Venture capital is a crucial driver of innovation and economic dynamism. Its thus troubling to see so many public pension and sovereign funds scaling back their venture allocations. I get why its happening; returns have been abysmal. I just cant help thinking these funds these long-term investors are throwing the baby out with the bathwater. And thats why I argued back in January that institutional investors should start thinking creatively (and critically) about the structures and vehicles used to access this asset class rather than dropping the asset class altogether.
And then this happened: I sat down early this morning with my latte and began reading the Kauffman Foundations new report on the VC industry. And. It. Was. Awesome.
Listen, Im a nerd about this stuff. Ill own up to that fact and, moreover, I recognize that there are certain papers that I love that some people will find...well...nerdy. But this one is different. If you havent yet read it, its time to do so. In fact, if I could I would shake the hands of Diane Mulcahy, Bill Weeks and Harold S. Bradley for taking the time to make public their internal research and findings in this report:
Why did this report affect me so? The authors recognize that much of the problem with the VC industry has nothing to do with the VCs who are just being good capitalists and maximizing their profits but has everything to do with the abdication of responsibility, the poor governance, and (dare I say) the sheer laziness of the LPs (i.e., pensions, sovereigns, endowments, etc.) to actually do their job correctly and negotiate terms! Heres a blurb:
Is it the VC model thats broken, or the LP investment model? Our conclusion is that the LP investment model is broken. Too many LPs invest too much capital in underperforming VC funds and on misaligned terms.
We believe that to really understand and constructively address whats broken in VC, we need to follow the money. And the money trail leads right to the LP boardroom, where investment committees oversee venture capital investing. Its in the boardroom that VC allocations are created, VC fund performance is evaluated, investment consultants are heard, and investment decisions are approved.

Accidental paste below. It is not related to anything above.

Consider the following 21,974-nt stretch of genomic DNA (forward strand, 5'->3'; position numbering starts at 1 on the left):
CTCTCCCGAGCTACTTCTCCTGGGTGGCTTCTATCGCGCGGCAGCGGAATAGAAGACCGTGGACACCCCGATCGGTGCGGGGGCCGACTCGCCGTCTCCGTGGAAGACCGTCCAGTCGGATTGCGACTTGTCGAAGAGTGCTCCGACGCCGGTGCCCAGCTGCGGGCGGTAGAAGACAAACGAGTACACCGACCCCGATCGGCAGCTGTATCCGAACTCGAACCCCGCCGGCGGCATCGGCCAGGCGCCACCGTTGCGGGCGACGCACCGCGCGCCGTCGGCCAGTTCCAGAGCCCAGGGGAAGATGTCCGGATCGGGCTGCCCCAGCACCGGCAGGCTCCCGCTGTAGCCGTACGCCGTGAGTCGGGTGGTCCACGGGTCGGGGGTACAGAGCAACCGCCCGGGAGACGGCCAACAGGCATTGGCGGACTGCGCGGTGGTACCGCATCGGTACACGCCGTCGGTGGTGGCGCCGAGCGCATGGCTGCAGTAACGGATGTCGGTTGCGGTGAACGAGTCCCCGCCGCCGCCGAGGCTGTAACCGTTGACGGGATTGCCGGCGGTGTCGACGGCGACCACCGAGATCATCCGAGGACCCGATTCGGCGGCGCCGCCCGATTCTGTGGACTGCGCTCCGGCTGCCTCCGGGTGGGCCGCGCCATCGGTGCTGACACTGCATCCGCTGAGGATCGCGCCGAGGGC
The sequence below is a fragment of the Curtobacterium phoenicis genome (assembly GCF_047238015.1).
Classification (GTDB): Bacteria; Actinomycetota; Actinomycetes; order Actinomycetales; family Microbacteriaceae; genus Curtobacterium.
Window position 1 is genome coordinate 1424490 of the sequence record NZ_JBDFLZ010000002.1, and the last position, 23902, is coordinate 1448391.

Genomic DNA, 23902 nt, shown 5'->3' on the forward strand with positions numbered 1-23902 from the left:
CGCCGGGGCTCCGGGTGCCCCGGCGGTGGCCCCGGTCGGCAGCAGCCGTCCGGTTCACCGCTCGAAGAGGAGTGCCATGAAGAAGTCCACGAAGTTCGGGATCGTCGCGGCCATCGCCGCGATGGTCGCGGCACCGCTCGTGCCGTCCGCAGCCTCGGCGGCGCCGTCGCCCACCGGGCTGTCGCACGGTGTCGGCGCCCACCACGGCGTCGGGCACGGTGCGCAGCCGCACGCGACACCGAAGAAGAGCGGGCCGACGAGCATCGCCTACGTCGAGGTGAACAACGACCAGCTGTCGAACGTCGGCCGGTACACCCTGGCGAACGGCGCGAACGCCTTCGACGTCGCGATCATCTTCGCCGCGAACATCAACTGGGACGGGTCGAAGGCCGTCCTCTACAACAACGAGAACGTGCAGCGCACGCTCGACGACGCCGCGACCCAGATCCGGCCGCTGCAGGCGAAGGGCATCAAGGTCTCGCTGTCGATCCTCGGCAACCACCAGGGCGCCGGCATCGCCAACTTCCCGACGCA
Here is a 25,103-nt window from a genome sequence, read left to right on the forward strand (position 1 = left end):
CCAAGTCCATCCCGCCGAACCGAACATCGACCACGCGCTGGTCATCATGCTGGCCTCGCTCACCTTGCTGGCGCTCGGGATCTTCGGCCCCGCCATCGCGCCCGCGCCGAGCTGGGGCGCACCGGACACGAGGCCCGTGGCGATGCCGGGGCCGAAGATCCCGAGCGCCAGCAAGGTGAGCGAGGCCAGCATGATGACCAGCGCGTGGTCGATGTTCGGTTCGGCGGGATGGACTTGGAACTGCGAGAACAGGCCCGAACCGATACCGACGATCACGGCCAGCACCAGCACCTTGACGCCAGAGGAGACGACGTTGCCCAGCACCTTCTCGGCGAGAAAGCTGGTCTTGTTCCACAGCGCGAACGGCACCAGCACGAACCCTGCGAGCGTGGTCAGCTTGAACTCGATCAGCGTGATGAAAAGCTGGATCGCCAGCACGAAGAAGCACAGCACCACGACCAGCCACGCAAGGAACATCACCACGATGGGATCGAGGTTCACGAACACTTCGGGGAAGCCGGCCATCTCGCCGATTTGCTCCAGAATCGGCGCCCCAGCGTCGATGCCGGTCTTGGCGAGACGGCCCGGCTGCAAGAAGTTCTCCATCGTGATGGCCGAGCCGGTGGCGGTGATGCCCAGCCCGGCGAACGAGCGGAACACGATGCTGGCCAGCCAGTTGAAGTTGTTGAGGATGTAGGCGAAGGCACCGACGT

Can you hear that, readers? Yeah? Thats music going into my ears. And here comes some more:
To fix whats broken in the LP investment model, institutional investors will need to become more selective and more disciplined investors in venture capital funds. The best investors will negotiate better alignment, transparency, governance, and terms that take into account the skewed distribution of VC fund returns.
Couldnt agree more with all that. I might even go farther: LPs should start thinking about vehicles that can offer access to venture capital outside of the partnership model. For example, the LLC that was launched by TIAA-CREF this week to help investors access agriculture could be a useful model to consider.
Anyway, I think part of the reason this paper so moved me was because the authors clearly struggled to explain to some of their peers why these issues which appear so obvious actually matter. Consider this section:
We talked with a number of LPs who did not agree with the arguments we make in this paper, or didnt get why we think theyre important. During our discussion about VC firm economics, one LP said that he didnt worry about management fees or firm budgets because those guys have to make a living too, so it just wasnt a big issue for him to explore during due diligence. Another LP said that negotiating alternatives to 2 and 20 isnt worth the energy. Several peers listened to our list of topics and responded by cautioning us that this is a relationship business, implying a view that we are better off accepting the status quo and being in misaligned, underperforming VC relationships than pursing negotiations for better terms.
Diane, Bill, and Harold friends welcome to my world. This is a place where rock-solid logic about the misaligned nature of VC mandates can be shattered on the face of equally misaligned interests embedded in the employment contracts within the LP itself.
Its frustrating, right? When you know something that you are convinced will help your peers better do their job...but theyre not listening. And why arent they listening? Because that would upset their comfortable status quo.
And so who loses? Its quite simple: The elderly that rely on pensions. The students that rely on endowments. The charities that rely on foundations. And so on. Grrrrr. It almost makes you want to tell the world what you know? Maybe even write a report about it? Yeah...I know how you feel.